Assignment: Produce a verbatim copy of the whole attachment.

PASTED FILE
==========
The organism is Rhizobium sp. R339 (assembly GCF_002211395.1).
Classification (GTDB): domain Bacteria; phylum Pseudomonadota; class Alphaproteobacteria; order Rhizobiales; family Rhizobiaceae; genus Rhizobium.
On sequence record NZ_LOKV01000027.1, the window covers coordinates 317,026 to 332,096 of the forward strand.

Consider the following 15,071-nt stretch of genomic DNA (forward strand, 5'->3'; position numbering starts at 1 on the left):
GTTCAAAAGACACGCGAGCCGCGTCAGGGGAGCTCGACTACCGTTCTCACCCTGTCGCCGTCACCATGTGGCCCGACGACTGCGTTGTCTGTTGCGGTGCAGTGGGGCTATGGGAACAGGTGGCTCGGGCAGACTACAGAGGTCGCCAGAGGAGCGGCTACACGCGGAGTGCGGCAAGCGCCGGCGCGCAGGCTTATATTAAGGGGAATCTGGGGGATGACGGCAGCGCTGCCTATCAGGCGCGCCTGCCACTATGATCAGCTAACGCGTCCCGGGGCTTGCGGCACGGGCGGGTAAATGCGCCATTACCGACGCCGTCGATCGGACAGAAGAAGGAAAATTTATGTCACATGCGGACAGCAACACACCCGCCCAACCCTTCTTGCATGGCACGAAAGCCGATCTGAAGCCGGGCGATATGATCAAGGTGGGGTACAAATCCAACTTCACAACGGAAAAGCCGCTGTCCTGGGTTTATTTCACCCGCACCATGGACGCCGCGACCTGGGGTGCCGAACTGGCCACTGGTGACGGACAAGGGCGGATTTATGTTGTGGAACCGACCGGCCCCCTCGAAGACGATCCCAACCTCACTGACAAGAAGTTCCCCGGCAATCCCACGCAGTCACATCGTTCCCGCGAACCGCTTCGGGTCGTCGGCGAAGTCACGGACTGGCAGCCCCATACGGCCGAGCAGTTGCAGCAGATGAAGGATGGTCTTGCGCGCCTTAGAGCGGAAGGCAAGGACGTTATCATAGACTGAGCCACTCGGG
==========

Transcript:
The organism is Rhizobium sp. R339 (assembly GCF_002211395.1).
Classification (GTDB): domain Bacteria; phylum Pseudomonadota; class Alphaproteobacteria; order Rhizobiales; family Rhizobiaceae; genus Rhizobium.
On sequence record NZ_LOKV01000027.1, the window covers coordinates 317,026 to 332,096 of the forward strand.

Consider the following 15,071-nt stretch of genomic DNA (forward strand, 5'->3'; position numbering starts at 1 on the left):
GTTCAAAAGACACGCGAGCCGCGTCAGGGGAGCTCGACTACCGTTCTCACCCTGTCGCCGTCACCATGTGGCCCGACGACTGCGTTGTCTGTTGCGGTGCAGTGGGGCTATGGGAACAGGTGGCTCGGGCAGACTACAGAGGTCGCCAGAGGAGCGGCTACACGCGGAGTGCGGCAAGCGCCGGCGCGCAGGCTTATATTAAGGGGAATCTGGGGGATGACGGCAGCGCTGCCTATCAGGCGCGCCTGCCACTATGATCAGCTAACGCGTCCCGGGGCTTGCGGCACGGGCGGGTAAATGCGCCATTACCGACGCCGTCGATCGGACAGAAGAAGGAAAATTTATGTCACATGCGGACAGCAACACACCCGCCCAACCCTTCTTGCATGGCACGAAAGCCGATCTGAAGCCGGGCGATATGATCAAGGTGGGGTACAAATCCAACTTCACAACGGAAAAGCCGCTGTCCTGGGTTTATTTCACCCGCACCATGGACGCCGCGACCTGGGGTGCCGAACTGGCCACTGGTGACGGACAAGGGCGGATTTATGTTGTGGAACCGACCGGCCCCCTCGAAGACGATCCCAACCTCACTGACAAGAAGTTCCCCGGCAATCCCACGCAGTCACATCGTTCCCGCGAACCGCTTCGGGTCGTCGGCGAAGTCACGGACTGGCAGCCCCATACGGCCGAGCAGTTGCAGCAGATGAAGGATGGTCTTGCGCGCCTTAGAGCGGAAGGCAAGGACGTTATCATAGACTGAGCCACTCGGG